Some mothers have asked me what to do when my child balks at our rhythm or a particular activity within our rhythm? I have several thoughts about this subject,
First of all, in general, if rhythm is new to you, start small around mealtimes and sleeping times and build up from there. It may be that your child is balking at the rhythm because there is just too much going on that is new and it is all taking place too fast. It may take several months or longer to really get in a full rhythm of the day and the week. Your seasonal rhythm may take even longer than that as you start small with festivals and then add things to each individual festival each year or even add festivals each year that you have never celebrated before.
As I mentioned above, some of this depends on age. If your child is under the age of seven, I would respectfully ask that you look to yourself first. Are you being rather ADHD about your rhythm and starting things and not finishing them before you are moving on to something else? Is there one particular activity that is problematic and is this activity one you yourself enjoys or one that you secretly dread? Your child can pick up on this feeling even if you do not verbalize it! Is it the right season to be doing whatever activity you have planned – for example, many mothers have told me they do not like to knit in summer. If this is you, it may be hard for you to teach knitting to your first grader in July! Is the rhythm so complex that you can’t even carry it? A rhythm is a gentle flow to the day of in-breath and out-breath activities. This should include more of an order, blocks of time than a minute-by-minute, play-by-play kind of schedule. So, the first place to start with a balking child is with yourself.
If your child is under the age of 7 and your child is balking about the rhythm, here are some ideas. Parents have asked me, “ What do I do when it is gardening time, and my child just won’t get their shoes on to go outside? They don’t want to garden then.”
There are no blanket answers for this per say, but here are some ideas:
- With a small child, the rhythm and the outcomes of things that happen within the rhythm are mainly carried by YOU. So, if your child doesn’t want to garden, and he or she has gone to the bathroom and had a snack and is generally okay, perhaps YOU garden and they join in, or they just play while you garden. You may only get a small amount of practical work in. Rudolf Steiner said somewhere in his lectures that a child seeing even 15 minutes of quality work was worth this effort and time.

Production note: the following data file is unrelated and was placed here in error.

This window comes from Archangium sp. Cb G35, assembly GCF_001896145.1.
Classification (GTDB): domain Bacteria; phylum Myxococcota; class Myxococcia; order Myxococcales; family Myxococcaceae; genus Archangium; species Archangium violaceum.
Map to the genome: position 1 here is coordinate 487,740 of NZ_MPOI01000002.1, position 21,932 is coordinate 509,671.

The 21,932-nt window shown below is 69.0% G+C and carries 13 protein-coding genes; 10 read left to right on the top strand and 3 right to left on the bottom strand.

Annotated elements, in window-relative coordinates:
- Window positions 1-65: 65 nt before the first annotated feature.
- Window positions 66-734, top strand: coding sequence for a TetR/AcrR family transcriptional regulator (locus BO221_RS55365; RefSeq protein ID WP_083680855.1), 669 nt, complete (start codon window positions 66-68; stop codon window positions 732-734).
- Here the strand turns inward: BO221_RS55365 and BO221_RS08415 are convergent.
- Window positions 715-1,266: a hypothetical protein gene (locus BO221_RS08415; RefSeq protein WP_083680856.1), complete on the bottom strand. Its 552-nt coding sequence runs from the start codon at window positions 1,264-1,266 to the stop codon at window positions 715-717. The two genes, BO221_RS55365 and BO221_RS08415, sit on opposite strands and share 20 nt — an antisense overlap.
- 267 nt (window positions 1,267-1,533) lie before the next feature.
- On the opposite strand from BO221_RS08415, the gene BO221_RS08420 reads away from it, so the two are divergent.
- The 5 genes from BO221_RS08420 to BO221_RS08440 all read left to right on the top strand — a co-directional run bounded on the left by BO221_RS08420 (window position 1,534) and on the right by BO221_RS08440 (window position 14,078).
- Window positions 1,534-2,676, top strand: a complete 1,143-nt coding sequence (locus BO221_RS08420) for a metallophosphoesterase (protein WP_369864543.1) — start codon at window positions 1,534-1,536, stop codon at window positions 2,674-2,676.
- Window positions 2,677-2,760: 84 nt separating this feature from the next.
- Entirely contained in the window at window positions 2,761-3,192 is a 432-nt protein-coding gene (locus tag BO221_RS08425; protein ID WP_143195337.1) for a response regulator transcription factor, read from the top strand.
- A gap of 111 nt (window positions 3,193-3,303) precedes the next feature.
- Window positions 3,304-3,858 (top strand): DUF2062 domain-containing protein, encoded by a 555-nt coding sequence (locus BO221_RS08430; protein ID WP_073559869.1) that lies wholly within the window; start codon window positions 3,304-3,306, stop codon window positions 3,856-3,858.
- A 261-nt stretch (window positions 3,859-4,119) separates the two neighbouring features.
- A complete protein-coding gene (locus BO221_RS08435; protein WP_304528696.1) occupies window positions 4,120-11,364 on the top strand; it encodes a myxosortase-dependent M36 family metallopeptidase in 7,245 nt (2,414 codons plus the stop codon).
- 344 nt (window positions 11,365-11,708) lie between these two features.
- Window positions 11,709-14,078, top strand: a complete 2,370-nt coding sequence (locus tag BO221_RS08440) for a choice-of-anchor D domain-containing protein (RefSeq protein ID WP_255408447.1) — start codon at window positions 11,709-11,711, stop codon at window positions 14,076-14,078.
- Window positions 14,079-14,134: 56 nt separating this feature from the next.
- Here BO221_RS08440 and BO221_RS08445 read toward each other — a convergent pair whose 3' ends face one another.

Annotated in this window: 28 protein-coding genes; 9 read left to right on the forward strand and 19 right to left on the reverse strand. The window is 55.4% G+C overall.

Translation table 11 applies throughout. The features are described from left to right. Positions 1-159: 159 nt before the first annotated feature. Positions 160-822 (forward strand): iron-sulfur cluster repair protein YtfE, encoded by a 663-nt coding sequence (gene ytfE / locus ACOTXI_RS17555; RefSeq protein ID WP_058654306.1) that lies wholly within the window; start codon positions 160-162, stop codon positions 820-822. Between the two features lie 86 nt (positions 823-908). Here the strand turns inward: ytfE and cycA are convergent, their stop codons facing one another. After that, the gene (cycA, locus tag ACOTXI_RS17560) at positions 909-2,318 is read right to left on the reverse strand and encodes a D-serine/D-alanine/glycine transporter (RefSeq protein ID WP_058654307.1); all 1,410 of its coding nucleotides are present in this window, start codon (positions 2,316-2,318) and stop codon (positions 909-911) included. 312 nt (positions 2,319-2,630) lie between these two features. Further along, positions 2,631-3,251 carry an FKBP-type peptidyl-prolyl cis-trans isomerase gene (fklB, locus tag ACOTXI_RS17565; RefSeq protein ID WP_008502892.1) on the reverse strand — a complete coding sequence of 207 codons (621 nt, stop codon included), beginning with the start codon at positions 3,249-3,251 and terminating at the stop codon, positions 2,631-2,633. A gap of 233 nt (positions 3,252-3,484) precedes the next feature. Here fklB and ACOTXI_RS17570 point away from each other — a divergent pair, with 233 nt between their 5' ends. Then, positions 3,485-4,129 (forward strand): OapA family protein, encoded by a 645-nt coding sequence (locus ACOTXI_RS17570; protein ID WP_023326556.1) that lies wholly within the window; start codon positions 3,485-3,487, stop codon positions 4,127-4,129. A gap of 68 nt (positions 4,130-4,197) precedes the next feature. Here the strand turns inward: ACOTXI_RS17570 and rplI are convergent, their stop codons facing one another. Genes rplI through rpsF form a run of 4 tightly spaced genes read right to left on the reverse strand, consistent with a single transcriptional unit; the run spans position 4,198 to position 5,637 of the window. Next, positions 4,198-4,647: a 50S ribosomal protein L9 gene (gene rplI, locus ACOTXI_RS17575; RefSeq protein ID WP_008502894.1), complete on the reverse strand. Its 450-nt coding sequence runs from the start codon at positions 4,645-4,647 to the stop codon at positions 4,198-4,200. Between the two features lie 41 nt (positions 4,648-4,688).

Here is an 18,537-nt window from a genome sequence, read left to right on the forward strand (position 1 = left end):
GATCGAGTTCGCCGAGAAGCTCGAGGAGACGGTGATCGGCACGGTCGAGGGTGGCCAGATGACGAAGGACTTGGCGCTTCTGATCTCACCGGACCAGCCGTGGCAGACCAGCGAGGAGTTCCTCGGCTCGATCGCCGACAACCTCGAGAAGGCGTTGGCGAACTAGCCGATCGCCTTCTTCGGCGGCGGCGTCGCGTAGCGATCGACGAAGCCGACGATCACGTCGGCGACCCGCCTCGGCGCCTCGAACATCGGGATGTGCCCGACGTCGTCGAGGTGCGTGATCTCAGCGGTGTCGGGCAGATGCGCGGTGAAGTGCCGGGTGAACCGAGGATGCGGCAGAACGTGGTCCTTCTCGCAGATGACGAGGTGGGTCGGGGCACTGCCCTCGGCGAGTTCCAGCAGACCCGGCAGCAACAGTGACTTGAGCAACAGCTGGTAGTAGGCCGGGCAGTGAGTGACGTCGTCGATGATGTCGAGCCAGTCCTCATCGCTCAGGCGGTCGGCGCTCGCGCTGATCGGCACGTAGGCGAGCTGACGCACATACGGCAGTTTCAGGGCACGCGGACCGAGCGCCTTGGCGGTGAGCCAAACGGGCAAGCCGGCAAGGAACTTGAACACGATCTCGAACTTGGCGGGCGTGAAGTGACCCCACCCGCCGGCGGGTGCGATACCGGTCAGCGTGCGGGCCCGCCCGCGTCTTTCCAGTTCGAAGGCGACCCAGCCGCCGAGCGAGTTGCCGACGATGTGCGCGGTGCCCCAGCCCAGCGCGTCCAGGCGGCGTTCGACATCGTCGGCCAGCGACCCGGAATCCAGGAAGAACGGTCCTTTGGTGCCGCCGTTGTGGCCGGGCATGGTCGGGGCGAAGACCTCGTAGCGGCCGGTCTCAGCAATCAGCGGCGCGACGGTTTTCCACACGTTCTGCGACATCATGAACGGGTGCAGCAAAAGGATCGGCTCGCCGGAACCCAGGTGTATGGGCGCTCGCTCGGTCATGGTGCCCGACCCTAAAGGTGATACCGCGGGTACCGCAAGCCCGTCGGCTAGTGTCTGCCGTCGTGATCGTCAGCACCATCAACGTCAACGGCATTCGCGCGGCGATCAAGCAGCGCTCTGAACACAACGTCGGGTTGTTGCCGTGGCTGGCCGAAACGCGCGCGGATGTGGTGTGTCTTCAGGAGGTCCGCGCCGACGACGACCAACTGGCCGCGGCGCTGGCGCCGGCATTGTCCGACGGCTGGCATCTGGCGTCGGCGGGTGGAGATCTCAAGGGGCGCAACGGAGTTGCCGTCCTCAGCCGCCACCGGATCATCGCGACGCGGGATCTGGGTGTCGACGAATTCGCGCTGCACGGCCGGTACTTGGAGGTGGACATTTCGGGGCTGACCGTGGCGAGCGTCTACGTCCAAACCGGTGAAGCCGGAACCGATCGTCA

- The other question to this is: have you built in time for preparing for the activity and cleaning up from the activity? If we always put our gardening pants and shoes on while we sing a song about gardening, then it is habit to wear shoes. Building up anticipation through preparation for a task, singing about the task, and having an allotment of time to clean-up from a task is just as important to the child as the task itself.
- Also, try to look at your task from the child’s point of view. Yes, the task is for you and being carried by you, but it should also include child-friendly elements. For gardening, this might include watering, planting large seeds a child can handle, digging for worms. There should be songs and stories! The practical work of life should be fun!
- A child under the age of 7 is at the height of imitation. Imitate with happiness the task at hand, use songs and wonder, and the activity will be fun. If you start the activity by saying, “Now we will go garden,” and the child envisions hours of you pulling weeds, they may very well not want to do it!
- The other question that always begs to be asked is: Does your rhythm need to be changed? Maybe your child really wants a story before you go outside. Can you make up a story about a worm, or a butterfly, or gnomes helping to put the seed babies to bed? Maybe your child needs a game before they go outside or maybe a game once they are outside before they can settle down enough to do a small task at hand. Go back again and think your in-breath and out-breath of activities.
For a child over the age of 7, I would think not only of these things, but also the worthiness of authority for this age group, as according to Steiner himself. Your very gesture and mood permeate the task and the rhythm and sometimes the answer to this is just working with the child’s will to complete something. This does not have to be as harsh as it sounds, but many seven and ten year olds will grumble at the prospect of doing work, but then are very proud of their accomplishments indeed if you can just help them persevere through it!
Just a few thoughts from my little corner of the world.